Saudi Foreign Minister Prince Faisal tells Davos an end to Yemen's war must be negotiated

UN Special Envoy Hans Grundberg tells World Economic Forum he has seen progress in the country

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Saudi Arabia’s Foreign Minister said the only way to end the conflict in Yemen is through a political settlement, and that although progress has been made, more work needs to be done.

“The war in Yemen must end through a negotiated solution,” Prince Faisal bin Farhan said during a panel discussion in Davos. “We had a truce that has expired. We need to find a way to get the Yemen truce reinstated but then we need to work to transition it to a permanent ceasefire.”

Prince Faisal was speaking during a session in Davos on Wednesday titled “The Middle East: Meeting Point or Battleground”, developed in collaboration with The National and moderated by the newspaper’s Editor-in-Chief Mina Al Oraibi.

Speaking at the same panel, UN Special Envoy for Yemen Hans Grundberg said he has seen steps in the right direction in the country despite the recent challenge of reinstating a truce.

“Ending the war in Yemen will not be easy as mistrust remains, but serious steps have been taken recently,” Mr Grundberg said.

The UN has expressed hope for peace talks in Yemen, while cautioning that negotiations must be more “inclusive” after a series of faltering ceasefires this year.

Yemen’s eight-year conflict saw its first glimpse of relative calm in April when the internationally recognised government and Iran-backed Houthi rebels agreed to a ceasefire — though the government accused the militia of violating the truce on several occasions.

The UN has been pushing for an extended and broader deal encompassing a mechanism to pay public sector wages, which the Houthis had criticised for not including members of the armed forces.

Emphasising dialogue, Iraqi Deputy Prime Minister and Minister of Foreign Affairs Fuad Hussein said his country has continued to play a mediating role despite the many conflicts that surround it.

“To have regional security, we need to have dialogue. That’s the only way,” Mr Hussein said.

When pressed on Iraq’s tension with neighbouring Turkey over Kurdish groups operating in its territory, Mr Hussein said that nearly 50 years of both internal and external wars have forced Baghdad to choose the diplomatic route.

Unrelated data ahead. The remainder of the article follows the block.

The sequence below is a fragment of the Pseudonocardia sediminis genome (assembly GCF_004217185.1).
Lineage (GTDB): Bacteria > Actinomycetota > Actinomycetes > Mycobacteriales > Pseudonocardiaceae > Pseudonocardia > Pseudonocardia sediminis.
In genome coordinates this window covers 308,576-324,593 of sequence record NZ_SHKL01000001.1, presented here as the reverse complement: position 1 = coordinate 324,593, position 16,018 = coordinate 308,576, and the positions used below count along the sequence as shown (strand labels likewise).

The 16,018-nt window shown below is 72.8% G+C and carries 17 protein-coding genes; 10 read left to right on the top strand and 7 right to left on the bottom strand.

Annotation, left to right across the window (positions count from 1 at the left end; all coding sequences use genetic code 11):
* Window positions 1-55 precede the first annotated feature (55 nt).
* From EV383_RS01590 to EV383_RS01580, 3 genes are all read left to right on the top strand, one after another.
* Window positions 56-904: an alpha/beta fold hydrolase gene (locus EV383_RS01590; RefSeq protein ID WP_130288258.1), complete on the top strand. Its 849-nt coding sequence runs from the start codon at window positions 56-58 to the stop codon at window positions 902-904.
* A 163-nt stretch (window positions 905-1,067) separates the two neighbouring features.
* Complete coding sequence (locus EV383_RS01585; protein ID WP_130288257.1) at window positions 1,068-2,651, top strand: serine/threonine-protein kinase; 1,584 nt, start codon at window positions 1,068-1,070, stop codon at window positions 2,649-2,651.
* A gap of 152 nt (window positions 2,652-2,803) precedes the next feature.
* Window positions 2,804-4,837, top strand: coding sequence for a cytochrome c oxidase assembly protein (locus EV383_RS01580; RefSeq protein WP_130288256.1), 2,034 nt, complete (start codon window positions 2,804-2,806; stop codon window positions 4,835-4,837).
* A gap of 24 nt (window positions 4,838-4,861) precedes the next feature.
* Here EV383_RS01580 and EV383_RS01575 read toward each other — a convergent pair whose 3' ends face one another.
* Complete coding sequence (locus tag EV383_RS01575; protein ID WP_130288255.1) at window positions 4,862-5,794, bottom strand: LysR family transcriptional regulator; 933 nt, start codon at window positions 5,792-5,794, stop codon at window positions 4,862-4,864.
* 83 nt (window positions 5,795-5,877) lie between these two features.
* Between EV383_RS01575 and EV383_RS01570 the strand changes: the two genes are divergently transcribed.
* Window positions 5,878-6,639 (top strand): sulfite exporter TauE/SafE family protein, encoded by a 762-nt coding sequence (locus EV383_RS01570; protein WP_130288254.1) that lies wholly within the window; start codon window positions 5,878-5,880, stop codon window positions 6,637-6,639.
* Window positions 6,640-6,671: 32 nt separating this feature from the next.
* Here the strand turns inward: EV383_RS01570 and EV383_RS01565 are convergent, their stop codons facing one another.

Iraq has sent Border Guard units to its borders with Turkey and Iran in a bid to stop continuous attacks from its neighbours on dissident Kurdish groups.

The headquarters of Turkey’s Kurdistan Workers' Party, or PKK, and the Kurdish Democratic Party of Iran in Iraq's Kurdistan region were the targets of almost daily cross-border attacks by Ankara and Tehran last year.

'We come back to dialogue'

“Once again, we come back to dialogue — without it, we cannot solve [the issues],” Mr Hussain said.

“These problems are internal ones inside Iran and the groups which are in opposition against Turkey, these are internal problems inside Turkey. Part of it they must solve it but part of it we can deal with it but in co-operation with both countries.”

When asked about the continuing trend of more countries signing accords with Israel, the Saudi Foreign Minister said he hoped the new government in Israel sees it in their own interest to engage seriously on resolving the conflict with the Palestinians.

“Priority regarding working with Israel is dependent on building a pathway to solving the Palestinian crisis. Once that is solved, it removes a huge drag on the region, a source of potential conflict that is always going the be there if not resolved,” Prince Faisal said.

Jordan’s Minister of Finance Mohamad Al Ississ urged the panellists and those gathering in Davos to bridge the gap between policymaking and the reality on the ground in the region.

“We have the bridge the gap between intellectual policymakers pontificating here in Davos and the reality on the ground, where households are really hurting, where unemployment is genuine, where inflation is real,” Mr Al Ississ said.

“We need to start giving them a belief that we are working with an understanding of what they’re going through.”

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Updated: January 18, 2023, 6:11 PM